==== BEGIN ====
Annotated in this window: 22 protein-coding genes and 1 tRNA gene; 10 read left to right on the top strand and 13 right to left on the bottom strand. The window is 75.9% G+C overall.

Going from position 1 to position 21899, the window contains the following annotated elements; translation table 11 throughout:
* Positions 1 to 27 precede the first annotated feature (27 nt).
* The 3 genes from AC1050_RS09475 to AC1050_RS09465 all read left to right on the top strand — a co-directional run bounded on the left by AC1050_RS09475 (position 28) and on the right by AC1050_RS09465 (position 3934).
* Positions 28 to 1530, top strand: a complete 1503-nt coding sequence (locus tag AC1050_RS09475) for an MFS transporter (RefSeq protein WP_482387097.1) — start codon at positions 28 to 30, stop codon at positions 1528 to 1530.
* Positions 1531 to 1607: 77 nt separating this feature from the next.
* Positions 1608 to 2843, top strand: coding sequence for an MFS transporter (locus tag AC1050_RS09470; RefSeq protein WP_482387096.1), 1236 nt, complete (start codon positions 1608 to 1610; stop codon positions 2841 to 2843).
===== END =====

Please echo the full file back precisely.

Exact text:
Annotated in this window: 22 protein-coding genes and 1 tRNA gene; 10 read left to right on the top strand and 13 right to left on the bottom strand. The window is 75.9% G+C overall.

Going from position 1 to position 21899, the window contains the following annotated elements; translation table 11 throughout:
* Positions 1 to 27 precede the first annotated feature (27 nt).
* The 3 genes from AC1050_RS09475 to AC1050_RS09465 all read left to right on the top strand — a co-directional run bounded on the left by AC1050_RS09475 (position 28) and on the right by AC1050_RS09465 (position 3934).
* Positions 28 to 1530, top strand: a complete 1503-nt coding sequence (locus tag AC1050_RS09475) for an MFS transporter (RefSeq protein WP_482387097.1) — start codon at positions 28 to 30, stop codon at positions 1528 to 1530.
* Positions 1531 to 1607: 77 nt separating this feature from the next.
* Positions 1608 to 2843, top strand: coding sequence for an MFS transporter (locus tag AC1050_RS09470; RefSeq protein WP_482387096.1), 1236 nt, complete (start codon positions 1608 to 1610; stop codon positions 2841 to 2843).